So the question to each of us tonight, myself included: when last did I, you, find ourselves standing ‘breathtakingly attentive to the presence of God’? This may come as a surprise to us – one of those moments of sheer beauty that leave us acutely aware that we are in God’s presence. I have experienced something of that at birth – the first time I cradled my own son, our first-born, in my arms, and noticed the tiny perfectly formed nails on his fingers and toes. I have experienced something of that at death – sitting at the bedside of the dying man as his eyes opened and, for a split second, focused with intense love on his wife, before his final breath.

I have also experienced it, perhaps more intentionally, in liturgical acts of great beauty, moved by the music, the hymn-singing, the reaching up of hands to receive Holy Communion, a cloud of incense spiralling up through a shaft of stained-glass filtered sunlight. I have experienced being ‘breathtakingly attentive to the presence of God’ when reading scripture – a psalm or passage from one of St Paul’s letters which leaps out with a clarity so obvious one is left wondering how the point was not noted before.

But what to make of this adoration, what to do with it? Brewer again. “In adoration one breathes in God, as lungs fill with air, and exhales prayers of penitence, intercession, petition, thanksgiving, or praise.” Adoration doesn’t stop in that moment. It is the intake of breath – but something needs to happen with that breath, with that experience. The breath must be breathed out. And it is breathed out in penitence, thanksgiving and intercession. There is Acts – Adoration, Confession, Thanksgiving, Supplication. Adoration starts a movement, a process. And without the process, is it real adoration?

Isaiah again. The vision of the train-filled temple of God led him to offer himself to God as God’s messenger. Mary, filled to bursting with her great song of praise, went on to become the mother of our Lord, her soul pierced by the sword even as the old man Simeon, whose song we sang tonight too, had predicted. (Cf Luke 2:25 – 35)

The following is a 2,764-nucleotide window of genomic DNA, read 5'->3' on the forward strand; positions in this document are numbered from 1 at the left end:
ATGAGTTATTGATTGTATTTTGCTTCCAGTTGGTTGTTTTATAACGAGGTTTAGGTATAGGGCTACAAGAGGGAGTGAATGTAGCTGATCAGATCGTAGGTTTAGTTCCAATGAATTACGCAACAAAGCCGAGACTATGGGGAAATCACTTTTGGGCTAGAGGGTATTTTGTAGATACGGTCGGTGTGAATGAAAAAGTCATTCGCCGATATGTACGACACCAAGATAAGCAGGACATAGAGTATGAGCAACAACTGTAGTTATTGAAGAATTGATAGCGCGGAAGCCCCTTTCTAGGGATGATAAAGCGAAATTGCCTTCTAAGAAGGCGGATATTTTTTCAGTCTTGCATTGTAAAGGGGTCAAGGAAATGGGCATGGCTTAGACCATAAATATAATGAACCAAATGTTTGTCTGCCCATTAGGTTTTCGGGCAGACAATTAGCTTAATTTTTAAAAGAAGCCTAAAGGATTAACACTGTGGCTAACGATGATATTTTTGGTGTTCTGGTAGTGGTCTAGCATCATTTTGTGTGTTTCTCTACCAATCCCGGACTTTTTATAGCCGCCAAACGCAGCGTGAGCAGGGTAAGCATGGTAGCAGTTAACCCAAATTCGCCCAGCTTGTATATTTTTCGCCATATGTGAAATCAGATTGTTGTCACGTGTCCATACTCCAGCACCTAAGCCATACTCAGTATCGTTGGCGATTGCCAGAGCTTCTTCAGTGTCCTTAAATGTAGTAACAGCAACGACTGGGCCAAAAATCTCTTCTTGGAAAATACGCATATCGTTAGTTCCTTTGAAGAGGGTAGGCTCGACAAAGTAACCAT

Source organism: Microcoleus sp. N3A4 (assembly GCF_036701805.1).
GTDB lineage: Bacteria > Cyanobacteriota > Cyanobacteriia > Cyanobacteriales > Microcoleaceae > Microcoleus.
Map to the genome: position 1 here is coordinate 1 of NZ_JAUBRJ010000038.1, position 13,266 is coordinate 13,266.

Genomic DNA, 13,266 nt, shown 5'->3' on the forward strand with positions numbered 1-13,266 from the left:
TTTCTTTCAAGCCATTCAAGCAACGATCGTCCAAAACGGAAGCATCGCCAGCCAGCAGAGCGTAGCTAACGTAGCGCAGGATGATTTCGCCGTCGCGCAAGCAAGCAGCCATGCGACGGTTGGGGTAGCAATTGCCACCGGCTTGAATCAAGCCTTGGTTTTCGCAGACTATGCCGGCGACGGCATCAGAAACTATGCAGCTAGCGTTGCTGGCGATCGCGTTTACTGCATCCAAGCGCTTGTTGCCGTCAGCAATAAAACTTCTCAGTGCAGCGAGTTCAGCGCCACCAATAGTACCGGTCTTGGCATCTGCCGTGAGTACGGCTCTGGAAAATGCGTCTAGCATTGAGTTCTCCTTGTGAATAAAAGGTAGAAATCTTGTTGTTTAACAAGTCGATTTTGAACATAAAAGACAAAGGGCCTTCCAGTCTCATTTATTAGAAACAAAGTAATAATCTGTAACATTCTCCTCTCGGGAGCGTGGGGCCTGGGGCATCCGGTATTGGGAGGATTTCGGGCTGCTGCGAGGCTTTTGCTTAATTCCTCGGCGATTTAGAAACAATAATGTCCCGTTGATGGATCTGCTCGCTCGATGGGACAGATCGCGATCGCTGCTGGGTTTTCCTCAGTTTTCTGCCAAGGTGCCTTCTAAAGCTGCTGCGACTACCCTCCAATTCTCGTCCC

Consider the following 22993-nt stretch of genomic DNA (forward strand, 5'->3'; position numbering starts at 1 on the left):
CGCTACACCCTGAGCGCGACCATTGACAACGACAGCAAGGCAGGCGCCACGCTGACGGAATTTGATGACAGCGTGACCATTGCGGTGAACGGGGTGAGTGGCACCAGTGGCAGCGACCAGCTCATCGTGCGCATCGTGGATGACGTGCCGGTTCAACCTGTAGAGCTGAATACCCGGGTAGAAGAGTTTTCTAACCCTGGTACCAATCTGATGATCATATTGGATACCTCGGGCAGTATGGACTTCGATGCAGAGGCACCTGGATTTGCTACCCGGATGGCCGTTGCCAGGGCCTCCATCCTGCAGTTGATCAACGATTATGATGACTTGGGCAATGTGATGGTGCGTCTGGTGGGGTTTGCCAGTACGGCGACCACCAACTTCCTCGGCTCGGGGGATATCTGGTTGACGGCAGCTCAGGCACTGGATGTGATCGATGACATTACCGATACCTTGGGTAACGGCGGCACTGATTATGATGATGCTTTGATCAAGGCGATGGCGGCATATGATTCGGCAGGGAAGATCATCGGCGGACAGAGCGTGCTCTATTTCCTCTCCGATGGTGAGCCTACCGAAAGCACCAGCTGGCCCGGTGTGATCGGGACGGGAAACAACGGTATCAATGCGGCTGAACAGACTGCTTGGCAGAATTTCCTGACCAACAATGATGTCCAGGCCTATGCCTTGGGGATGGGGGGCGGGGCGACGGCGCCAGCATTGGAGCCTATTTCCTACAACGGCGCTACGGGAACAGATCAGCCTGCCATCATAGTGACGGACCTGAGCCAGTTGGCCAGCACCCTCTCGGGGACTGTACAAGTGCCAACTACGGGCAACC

This week we celebrate the Festival of St Peter and St Paul, the two great missionary figures in the Book of Acts. Both experienced something of this moment of sheer adoration. Peter, when he answered Jesus’s question; ‘But who do you say that I am?’ (Mark 8: 29) And Paul as he lay in the dust on the way to Damascus: ‘Who are you Lord?’ (Acts 9: 5) It is when we catch a glimpse of the answer to those questions that we might, just for a moment or two, “become breathtakingly attentive to the presence of God”. When it happens the moment will never be forgotten.

Having once experienced that absolute sense of adoration of God, can we experience it more often? Can we train ourselves to be there in breathtaking attention in God’s presence? Indeed we can. All the great writers on Christian prayer talk about the experience of contemplation, by which I understand the state of simply being present to God, aware of being in God’s presence and needing to do nothing but be there.

The way to do this, if I understand these writers and practioners correctly, is to develop what is sometimes called habitus, or a rule of life. A pattern of worship, bible reading and prayer which flows on into action and responds to the needs of others.

For now though, allow yourself become breathtakingly attentive to the presence of God as the choir sing Gabriel Jackson’s “A Prayer of King Henry VI”. The words of the prayer surely reflect someone who knew what it was to become breathtakingly attentive to the presence of God. The anthem was sung at the Diamond Jubilee of the Queen. Henry VI lived during that turbulent period known as the War of the Roses and, among other things, founded Eton College, King’s College (Cambridge) and All Souls College, Oxford. Surely not quite the weak-willed wife-influenced man that Shakespeare portrayed him to be.